This page gives an overview of how Documenteer releases are made. This information is only useful for maintainers.
Documenteer’s releases are largely automated through GitHub Actions (see the
.github/workflows/ci.yaml file for details).
When a semantic version tag is pushed to GitHub, Documenteer is released to PyPI with that version.
Similarly, documentation is built and pushed for each version (see https://documenteer.lsst.io/v).
Regular releases happen from the
master branch after changes have been merged.
master branch you can release a new major version (
X.0.0), a new minor version of the current major version (
X.Y.0), or a new patch of the current major-minor version (
See Backport releases to patch an earlier major-minor version.
Release tags are semantic version identifiers following the PEP 440 specification.
1. Change log and documentation¶
Each PR should include updates to the change log.
If the change log or documentation needs additional updates, now is the time to make those changes through the regular branch-and-PR development method against the
In particular, replace the “Unreleased” section headline with the semantic version and date. See Updating the change log in the Developer guide for details.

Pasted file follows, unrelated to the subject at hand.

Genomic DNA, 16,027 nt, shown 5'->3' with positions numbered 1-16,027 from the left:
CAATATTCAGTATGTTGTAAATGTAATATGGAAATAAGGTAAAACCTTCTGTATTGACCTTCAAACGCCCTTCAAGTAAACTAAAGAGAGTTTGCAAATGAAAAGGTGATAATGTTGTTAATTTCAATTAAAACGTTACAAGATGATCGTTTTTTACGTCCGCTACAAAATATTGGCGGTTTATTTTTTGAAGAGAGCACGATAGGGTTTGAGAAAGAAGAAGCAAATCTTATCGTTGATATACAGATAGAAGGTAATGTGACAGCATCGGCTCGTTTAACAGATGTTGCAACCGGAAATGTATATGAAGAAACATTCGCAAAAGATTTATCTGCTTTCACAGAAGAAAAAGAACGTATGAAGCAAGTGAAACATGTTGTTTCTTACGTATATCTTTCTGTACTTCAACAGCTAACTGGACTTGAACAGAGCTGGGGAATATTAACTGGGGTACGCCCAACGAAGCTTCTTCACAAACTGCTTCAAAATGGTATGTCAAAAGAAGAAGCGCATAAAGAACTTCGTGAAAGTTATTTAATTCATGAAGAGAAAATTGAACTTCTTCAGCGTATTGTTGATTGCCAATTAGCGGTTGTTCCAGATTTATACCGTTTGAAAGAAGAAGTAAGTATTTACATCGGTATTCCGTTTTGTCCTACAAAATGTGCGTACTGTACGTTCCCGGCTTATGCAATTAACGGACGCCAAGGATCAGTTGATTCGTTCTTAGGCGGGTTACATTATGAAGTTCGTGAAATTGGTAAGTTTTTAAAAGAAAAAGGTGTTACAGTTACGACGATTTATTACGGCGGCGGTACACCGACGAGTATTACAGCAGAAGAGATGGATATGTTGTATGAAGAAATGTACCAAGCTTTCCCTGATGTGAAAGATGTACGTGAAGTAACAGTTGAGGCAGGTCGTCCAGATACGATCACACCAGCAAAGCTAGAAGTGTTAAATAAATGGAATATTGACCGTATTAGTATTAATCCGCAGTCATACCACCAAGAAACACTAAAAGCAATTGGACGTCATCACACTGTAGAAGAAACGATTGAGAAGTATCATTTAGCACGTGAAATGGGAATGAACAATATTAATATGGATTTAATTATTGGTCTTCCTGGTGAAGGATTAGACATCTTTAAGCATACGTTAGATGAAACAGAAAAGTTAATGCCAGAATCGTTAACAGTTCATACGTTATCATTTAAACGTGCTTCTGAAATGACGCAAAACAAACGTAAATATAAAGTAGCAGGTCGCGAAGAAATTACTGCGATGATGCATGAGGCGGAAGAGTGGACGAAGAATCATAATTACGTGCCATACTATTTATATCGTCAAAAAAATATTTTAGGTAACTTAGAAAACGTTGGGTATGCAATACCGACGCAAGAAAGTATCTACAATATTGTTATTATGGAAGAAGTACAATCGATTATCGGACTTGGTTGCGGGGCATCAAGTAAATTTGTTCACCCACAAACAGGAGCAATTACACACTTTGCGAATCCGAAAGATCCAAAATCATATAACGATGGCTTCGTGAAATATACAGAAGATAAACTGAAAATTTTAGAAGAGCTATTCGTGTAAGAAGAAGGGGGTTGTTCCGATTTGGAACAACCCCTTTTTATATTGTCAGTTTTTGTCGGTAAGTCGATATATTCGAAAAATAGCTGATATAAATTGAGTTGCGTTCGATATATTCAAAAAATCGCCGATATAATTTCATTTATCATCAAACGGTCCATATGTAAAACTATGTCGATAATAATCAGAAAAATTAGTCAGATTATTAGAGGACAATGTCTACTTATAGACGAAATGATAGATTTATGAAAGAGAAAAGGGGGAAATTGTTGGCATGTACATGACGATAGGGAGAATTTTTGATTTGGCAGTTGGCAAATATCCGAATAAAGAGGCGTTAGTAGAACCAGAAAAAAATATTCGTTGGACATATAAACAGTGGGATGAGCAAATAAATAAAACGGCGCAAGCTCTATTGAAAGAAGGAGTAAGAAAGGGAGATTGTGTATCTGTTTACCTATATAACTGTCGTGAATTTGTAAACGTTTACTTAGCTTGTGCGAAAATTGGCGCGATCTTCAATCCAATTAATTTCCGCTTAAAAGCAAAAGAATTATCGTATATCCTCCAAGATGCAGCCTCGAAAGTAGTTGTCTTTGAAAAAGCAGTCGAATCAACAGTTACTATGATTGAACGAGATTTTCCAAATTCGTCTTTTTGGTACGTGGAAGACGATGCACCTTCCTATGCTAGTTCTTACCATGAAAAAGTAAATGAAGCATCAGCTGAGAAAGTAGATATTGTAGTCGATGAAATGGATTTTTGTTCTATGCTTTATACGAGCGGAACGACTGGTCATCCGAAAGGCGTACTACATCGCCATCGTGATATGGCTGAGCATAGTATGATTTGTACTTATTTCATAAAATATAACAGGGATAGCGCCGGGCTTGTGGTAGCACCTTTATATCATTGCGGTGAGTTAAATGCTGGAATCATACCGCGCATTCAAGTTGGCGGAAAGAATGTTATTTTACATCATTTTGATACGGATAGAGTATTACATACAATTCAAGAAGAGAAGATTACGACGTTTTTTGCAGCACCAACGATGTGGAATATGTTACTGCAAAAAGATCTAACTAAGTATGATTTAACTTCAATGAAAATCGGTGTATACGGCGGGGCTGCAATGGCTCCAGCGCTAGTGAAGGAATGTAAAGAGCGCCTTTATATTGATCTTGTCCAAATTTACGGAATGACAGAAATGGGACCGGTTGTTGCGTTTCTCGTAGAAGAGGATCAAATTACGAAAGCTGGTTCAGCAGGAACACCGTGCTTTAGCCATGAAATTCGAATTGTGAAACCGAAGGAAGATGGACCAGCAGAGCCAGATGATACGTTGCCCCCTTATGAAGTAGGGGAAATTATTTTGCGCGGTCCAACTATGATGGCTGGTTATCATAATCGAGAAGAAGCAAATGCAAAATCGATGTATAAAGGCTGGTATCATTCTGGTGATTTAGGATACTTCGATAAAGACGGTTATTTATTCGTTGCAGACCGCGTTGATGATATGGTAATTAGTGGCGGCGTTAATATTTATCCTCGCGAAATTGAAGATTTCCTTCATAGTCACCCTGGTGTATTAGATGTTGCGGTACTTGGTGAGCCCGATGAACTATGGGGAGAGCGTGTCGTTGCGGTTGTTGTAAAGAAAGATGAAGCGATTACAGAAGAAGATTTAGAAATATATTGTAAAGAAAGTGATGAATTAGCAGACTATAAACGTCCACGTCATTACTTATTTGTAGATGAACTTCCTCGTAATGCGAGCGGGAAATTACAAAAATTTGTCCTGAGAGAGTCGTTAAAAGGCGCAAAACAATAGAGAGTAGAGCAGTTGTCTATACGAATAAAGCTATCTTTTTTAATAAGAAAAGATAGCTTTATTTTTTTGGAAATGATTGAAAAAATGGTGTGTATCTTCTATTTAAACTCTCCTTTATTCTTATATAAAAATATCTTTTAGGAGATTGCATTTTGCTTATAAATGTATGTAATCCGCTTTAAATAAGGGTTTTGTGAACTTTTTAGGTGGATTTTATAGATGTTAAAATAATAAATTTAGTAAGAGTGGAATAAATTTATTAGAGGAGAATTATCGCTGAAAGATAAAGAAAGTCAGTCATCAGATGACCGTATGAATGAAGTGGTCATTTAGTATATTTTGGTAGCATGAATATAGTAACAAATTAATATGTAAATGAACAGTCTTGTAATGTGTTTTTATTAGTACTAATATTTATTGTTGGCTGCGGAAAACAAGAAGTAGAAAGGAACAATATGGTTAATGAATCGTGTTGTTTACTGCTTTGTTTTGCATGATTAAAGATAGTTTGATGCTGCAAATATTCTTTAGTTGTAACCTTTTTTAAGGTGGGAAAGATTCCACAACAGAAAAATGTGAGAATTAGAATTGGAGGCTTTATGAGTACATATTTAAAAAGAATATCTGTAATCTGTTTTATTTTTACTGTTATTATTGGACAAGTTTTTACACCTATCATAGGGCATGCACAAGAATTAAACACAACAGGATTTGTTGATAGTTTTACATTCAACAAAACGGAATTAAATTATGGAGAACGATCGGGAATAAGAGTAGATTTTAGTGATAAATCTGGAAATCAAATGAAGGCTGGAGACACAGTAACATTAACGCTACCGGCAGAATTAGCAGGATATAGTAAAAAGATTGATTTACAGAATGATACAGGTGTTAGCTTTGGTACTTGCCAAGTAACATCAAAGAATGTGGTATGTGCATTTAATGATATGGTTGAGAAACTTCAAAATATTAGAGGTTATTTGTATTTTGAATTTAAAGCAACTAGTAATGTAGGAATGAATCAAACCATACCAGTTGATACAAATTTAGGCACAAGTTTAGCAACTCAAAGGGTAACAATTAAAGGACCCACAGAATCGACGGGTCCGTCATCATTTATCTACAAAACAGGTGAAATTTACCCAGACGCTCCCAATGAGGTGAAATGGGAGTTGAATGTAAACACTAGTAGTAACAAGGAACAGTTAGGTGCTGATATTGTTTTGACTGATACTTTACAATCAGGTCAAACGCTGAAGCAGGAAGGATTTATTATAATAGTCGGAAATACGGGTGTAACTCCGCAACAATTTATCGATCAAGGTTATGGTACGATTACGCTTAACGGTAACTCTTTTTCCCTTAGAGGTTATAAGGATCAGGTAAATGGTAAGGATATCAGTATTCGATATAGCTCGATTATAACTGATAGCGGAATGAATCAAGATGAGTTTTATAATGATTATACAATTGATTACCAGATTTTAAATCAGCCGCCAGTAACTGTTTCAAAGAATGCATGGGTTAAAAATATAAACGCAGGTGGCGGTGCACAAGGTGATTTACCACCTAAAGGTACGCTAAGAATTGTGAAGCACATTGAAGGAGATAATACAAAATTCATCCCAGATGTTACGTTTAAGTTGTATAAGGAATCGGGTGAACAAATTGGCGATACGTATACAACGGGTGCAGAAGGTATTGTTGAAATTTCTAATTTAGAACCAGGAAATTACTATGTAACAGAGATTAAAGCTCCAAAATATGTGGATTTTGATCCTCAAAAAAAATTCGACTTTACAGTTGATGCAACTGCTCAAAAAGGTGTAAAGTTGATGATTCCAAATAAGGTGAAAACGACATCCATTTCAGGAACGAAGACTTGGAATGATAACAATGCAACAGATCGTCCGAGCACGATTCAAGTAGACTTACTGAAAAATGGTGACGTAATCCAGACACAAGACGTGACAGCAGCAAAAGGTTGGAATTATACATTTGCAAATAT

2. Tag the release¶
At the HEAD of the
master branch, create and push a tag with the semantic version:
git tag -s X.Y.Z -m "X.Y.Z" git push --tags
Travis CI will upload the new release to PyPI and documentation to https://documenteer.lsst.io.
The regular release procedure works from the main line of development on the
master Git branch.
To create a release that patches an earlier major or minor version, you need to release from a release branch.
Creating a release branch¶
Release branches are named after the major and minor components of the version string:
If the release branch doesn’t already exist, check out the latest patch for that major-minor version:
git checkout X.Y.Z git checkout -b X.Y git push -u
Developing on a release branch¶
Once a release branch exists, it becomes the “master” branch for patches of that major-minor version. Pull requests should be based on, and merged into, the release branch.
If the development on the release branch is a backport of commits on the
master branch, use
git cherry-pick to copy those commits into a new pull request against the release branch.